Stocks in Asia finished mostly lower, with weaker retail sales data in the U.S. and hopes of a trade deal between the world's two largest economies among the macro concerns that appeared to weigh on investors' minds. Yesterday's U.S. retail sales data seemed to shock many economists and causing markets to question the health of the consumer. A week of U.S./China trade talks ended, while U.S. Trade Representative Robert Lighthizer said that both sides made headway on difficult issues. Chinese President Xi Jinping stated that China was "willing to solve the bilateral economic disputes and frictions through cooperation," but that "cooperation has principles." Chinese stocks saw increased pressure as inflation data missed expectations to counter yesterday's much stronger-than-expected exports numbers. Japanese stocks fell as the yen extended yesterday's gains versus the U.S. dollar. South Korean markets came under pressure as some key technology issues trimmed gains from earlier in the week. Indian stocks dipped as political uncertainty ahead of national elections continued to weigh, while trade data was set to be released after the closing bell. India's January exports rebounded a bit y/y while imports were flat. However, Australian equities managed to eke out a gain with the energy sector rising amid this week's gains for crude oil prices. Schwab's Chief Global Investment Strategist Jeffrey Kleintop, CFA, offers his article, Tax War: Will Global Competition to Lower Taxes Lift Growth?, discussing the potential for global competition to lower corporate tax rates, aimed at supporting slowing global economic and earnings growth.
Stocks continue weekly string of gains
U.S. stocks finished higher for the seventh week out of eight, with earnings season continuing to be mostly better than expected, while optimism of a trade deal between the U.S. and China—or at least a potential push-out of the March 1 tariff truce deadline—and a deal to avert a second government shutdown in two months bolstered conviction. The earnings front headed down the backstretch and with nearly 80% of S&P 500 companies having reported thus far, about 60% have topped revenue forecasts and roughly 71% have bested profit projections, per data compiled by Bloomberg. Dow member Cisco Systems Inc. (CSCO $49) highlighted the week's earnings calendar though fellow Dow component Coca-Cola Company (KO $46) was punished by its results. Energy, materials and industrials led a broad-based advance for the major sectors—with the defensive utilities sector the lone decliner—amid the trade optimism, which also helped boost crude oil prices despite a much larger-than-expected build in oil inventories, along with the Venezuela turmoil and recent reports of further supply cuts by Saudi Arabia. Treasury yields and the U.S. dollar nudged higher even as inflation data suggested pricing pressures remain subdued and the delayed December retail sales report—due to the shutdown—surprisingly dropped to likely keep recession concerns simmering but Fed worries in check. These moves came as economic concerns outside the U.S., notably China and Europe, appeared to continue to buoy the demand for the greenback and U.S. government securities.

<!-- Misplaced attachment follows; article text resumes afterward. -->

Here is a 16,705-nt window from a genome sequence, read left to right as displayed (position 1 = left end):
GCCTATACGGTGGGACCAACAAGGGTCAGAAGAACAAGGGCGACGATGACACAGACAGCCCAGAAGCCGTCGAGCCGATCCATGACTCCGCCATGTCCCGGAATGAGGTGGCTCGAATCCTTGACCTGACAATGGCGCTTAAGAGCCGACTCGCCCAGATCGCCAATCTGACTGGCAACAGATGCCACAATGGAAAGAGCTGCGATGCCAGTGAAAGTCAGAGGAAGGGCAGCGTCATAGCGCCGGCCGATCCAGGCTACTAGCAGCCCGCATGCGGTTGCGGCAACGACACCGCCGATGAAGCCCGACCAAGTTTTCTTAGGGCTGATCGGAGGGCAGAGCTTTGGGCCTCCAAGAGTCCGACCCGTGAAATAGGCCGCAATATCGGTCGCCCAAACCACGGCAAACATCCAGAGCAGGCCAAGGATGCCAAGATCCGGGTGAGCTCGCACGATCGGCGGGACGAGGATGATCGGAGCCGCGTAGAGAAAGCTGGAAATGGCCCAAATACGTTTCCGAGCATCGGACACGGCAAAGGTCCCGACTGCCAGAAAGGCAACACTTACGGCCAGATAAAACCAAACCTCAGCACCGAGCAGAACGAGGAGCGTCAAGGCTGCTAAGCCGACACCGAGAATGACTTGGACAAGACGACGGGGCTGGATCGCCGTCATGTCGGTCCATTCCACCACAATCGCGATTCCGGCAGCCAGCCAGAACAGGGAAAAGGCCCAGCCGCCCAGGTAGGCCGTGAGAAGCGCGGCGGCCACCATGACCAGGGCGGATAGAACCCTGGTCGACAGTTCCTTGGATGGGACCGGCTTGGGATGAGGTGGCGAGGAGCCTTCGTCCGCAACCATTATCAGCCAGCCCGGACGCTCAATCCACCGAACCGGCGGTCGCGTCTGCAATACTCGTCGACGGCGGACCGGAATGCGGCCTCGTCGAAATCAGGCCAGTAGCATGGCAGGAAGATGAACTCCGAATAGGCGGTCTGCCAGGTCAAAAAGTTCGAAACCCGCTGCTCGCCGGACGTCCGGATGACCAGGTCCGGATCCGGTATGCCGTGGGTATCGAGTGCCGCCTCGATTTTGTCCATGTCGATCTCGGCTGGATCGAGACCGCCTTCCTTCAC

Next week earnings season will continue to head toward the finish line and the economic calendar will be cut a bit short by Monday's holiday. However, housing and manufacturing will be in focus, with the NAHB Housing Market Index and existing home sales sandwiching the Philly Fed Manufacturing Index, preliminary durable goods orders (for December) and Markit's Manufacturing PMI Index. Also, the Fed will deliver the minutes from its January monetary policy decision that concluded with a more dovish statement, the Leading Index and Markit's Services PMI Index.
As noted in the latest Schwab Market Perspective: Be Careful What You Wish For, the sharp rebound in U.S. stocks since the Christmas Eve 2018 low has been a welcome development for the bulls, but we are concerned that the pendulum may have swung a bit too far. The fourth quarter 2018 earnings season has been healthy, but estimates for this year’s first quarter have descended into negative territory. Meanwhile, the Fed has turned more dovish; but why and for how long are relevant questions. Trade continues to be at the center of investors’ attention—the recent positive news from talks with China may be overplayed and there are other potential trade disputes simmering.
International reports that could move the markets next week include: Australia—employment change. China—new home prices and lending statistics. India—trade balance. Japan—core machine orders, trade balance and consumer price inflation. Eurozone—consumer confidence, Markit's business activity reports and consumer price inflation, along with German investor and business sentiment and Q4 GDP. U.K.—employment change.